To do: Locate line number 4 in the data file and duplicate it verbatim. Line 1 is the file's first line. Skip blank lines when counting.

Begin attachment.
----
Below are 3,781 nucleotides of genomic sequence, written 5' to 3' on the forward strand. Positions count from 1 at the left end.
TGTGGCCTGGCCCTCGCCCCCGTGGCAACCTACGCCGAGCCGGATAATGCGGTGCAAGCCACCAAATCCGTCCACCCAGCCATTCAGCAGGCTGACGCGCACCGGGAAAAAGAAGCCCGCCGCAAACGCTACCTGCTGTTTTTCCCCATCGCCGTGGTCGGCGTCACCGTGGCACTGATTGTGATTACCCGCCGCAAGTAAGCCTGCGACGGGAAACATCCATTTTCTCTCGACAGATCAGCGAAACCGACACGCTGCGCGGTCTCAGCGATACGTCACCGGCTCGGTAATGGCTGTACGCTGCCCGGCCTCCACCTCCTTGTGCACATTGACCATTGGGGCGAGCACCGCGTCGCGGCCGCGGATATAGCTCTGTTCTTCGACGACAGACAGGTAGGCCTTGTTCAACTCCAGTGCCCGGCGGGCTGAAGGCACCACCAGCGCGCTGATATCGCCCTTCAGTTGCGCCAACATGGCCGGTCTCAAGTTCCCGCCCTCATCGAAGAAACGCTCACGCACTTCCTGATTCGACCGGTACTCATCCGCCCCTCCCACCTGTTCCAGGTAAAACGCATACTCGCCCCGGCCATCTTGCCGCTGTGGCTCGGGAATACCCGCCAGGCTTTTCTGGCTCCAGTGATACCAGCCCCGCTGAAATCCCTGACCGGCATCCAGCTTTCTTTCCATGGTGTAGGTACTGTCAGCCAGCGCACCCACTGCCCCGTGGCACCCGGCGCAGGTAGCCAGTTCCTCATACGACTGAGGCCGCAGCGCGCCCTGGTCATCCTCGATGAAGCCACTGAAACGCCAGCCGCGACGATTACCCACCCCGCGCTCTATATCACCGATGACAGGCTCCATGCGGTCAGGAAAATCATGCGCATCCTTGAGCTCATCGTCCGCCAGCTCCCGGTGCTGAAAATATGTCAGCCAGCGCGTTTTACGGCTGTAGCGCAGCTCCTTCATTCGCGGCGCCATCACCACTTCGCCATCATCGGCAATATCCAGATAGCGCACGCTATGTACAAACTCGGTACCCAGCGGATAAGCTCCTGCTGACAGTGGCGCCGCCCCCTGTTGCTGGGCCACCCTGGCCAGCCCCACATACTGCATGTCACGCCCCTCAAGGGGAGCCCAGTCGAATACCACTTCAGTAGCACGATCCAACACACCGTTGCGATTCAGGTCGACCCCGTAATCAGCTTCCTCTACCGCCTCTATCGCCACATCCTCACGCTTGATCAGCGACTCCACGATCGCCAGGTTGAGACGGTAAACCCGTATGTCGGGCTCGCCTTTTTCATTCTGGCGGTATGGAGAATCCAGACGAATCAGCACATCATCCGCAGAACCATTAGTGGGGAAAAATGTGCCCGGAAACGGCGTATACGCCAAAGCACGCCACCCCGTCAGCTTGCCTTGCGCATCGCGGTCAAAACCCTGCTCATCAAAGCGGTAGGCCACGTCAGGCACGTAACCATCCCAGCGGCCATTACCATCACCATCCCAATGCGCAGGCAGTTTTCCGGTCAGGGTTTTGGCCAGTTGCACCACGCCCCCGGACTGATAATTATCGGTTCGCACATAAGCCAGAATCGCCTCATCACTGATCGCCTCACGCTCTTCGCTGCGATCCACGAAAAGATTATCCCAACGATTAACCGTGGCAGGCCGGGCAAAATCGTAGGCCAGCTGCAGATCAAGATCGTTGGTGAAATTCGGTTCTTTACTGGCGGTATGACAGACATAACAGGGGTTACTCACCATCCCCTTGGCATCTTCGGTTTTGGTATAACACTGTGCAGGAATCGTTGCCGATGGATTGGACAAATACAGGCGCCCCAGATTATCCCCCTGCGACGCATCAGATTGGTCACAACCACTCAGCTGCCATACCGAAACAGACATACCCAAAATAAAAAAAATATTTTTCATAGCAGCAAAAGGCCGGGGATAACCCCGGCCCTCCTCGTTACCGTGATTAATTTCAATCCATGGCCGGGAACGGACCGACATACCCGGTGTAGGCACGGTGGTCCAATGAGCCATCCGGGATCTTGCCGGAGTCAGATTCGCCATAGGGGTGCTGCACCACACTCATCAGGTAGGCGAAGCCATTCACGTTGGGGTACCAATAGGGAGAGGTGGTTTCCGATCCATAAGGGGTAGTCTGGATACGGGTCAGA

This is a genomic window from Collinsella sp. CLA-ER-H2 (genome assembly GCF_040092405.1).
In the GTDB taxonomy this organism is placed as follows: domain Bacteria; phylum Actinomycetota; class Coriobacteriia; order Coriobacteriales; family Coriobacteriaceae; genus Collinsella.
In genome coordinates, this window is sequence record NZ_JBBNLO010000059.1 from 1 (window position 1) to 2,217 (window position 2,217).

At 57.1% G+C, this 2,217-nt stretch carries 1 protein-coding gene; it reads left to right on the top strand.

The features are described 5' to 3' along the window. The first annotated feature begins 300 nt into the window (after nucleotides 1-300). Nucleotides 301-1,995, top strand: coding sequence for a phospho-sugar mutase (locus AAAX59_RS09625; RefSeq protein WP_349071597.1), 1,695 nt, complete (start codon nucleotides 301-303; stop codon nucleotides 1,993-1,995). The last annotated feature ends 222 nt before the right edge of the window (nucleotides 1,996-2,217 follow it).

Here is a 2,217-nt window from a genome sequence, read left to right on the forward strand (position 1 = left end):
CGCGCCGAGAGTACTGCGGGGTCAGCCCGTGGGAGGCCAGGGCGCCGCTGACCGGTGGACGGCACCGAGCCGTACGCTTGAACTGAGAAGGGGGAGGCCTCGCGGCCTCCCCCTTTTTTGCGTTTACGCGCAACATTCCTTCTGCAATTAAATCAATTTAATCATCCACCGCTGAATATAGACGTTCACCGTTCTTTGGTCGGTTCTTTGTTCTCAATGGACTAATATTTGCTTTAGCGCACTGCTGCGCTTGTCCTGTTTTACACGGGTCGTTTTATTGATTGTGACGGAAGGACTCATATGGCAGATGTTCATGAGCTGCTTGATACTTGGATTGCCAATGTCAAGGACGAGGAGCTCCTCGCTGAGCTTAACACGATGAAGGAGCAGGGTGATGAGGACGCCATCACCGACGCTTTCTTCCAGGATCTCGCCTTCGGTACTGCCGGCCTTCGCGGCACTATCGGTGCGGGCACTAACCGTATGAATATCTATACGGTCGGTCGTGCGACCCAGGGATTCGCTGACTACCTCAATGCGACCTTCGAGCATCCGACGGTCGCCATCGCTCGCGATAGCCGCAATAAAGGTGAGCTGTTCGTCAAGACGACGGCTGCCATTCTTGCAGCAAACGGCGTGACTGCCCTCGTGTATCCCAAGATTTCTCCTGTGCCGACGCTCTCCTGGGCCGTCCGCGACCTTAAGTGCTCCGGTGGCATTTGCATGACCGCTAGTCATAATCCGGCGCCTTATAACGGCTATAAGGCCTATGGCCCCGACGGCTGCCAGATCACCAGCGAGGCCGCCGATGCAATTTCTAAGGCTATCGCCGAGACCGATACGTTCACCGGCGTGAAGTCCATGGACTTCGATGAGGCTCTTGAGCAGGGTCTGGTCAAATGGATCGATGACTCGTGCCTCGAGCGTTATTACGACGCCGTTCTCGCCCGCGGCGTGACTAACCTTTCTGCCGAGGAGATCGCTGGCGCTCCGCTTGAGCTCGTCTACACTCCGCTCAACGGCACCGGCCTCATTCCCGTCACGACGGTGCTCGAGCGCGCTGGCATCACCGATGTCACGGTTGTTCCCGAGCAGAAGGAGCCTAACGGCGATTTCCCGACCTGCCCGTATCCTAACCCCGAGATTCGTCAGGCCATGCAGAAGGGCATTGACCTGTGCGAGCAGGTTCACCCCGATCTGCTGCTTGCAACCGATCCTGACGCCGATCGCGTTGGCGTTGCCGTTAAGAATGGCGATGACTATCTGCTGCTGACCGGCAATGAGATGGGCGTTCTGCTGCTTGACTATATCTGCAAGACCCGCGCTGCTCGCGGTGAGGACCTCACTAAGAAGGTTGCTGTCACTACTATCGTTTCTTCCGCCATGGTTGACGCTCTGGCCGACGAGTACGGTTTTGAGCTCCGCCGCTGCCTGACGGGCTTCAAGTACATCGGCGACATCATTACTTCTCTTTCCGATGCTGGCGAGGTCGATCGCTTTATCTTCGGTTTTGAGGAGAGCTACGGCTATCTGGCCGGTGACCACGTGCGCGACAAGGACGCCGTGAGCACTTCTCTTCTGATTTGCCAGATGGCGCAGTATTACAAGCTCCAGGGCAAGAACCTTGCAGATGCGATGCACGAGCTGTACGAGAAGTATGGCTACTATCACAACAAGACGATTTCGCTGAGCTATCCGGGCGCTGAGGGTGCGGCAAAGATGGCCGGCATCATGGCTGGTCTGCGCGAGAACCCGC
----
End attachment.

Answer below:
In the GTDB taxonomy this organism is placed as follows: domain Bacteria; phylum Actinomycetota; class Coriobacteriia; order Coriobacteriales; family Coriobacteriaceae; genus Collinsella.